Qualcomm goes to the dogs?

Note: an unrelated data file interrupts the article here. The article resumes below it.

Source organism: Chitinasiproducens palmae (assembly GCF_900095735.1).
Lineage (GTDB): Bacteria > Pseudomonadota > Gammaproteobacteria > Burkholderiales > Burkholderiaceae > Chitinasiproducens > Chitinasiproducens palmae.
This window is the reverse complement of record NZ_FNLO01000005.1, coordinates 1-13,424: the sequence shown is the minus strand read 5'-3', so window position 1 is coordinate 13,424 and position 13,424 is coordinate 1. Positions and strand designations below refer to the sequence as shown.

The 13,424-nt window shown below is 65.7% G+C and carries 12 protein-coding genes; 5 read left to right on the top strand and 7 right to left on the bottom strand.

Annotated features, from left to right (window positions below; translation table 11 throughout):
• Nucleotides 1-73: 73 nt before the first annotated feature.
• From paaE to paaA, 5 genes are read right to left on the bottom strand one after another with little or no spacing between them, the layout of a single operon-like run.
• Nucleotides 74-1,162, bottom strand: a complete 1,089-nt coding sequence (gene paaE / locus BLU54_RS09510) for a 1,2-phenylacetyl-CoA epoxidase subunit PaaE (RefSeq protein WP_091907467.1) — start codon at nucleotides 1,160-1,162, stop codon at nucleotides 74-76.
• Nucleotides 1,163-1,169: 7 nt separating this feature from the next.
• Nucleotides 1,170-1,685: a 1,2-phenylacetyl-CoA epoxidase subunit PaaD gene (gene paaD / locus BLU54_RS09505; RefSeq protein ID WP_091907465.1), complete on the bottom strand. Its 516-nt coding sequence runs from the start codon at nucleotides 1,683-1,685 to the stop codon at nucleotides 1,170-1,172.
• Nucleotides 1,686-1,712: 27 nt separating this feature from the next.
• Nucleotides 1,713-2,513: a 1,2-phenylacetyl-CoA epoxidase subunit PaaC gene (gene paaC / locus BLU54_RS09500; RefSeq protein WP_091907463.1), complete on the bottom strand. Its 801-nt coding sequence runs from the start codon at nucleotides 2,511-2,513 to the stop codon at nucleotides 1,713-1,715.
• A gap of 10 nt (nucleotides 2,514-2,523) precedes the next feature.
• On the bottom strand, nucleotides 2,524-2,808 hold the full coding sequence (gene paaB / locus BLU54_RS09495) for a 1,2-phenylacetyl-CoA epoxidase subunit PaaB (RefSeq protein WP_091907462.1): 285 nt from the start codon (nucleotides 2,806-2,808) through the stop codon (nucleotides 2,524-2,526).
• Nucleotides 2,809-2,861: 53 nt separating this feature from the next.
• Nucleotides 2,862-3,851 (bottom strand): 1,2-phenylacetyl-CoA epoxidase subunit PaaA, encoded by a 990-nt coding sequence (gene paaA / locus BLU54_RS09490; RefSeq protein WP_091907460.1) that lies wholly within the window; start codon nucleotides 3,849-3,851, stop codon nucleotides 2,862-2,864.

With Tagg, which went on sale in mid-August, pet owners can use a computer or mobile device to track their pets’ whereabouts at any time. The GPS chip sits inside a small plastic case that clips to the collar and includes a rechargeable battery that lasts up to 30 days. When power is low, Tagg sends an e-mail or text message warning the owner. The device uses the same technology as the Kindle to minimize data usage, and cellular service from Verizon Wireless is free for the first year and $60 annually after that. “Nobody was addressing the pet market directly with a purpose-built device,” says David L. Vigil, president of Snaptracs, the wholly owned subsidiary of Qualcomm that manufactures and sells Tagg. “We decided to go direct to consumer with it.”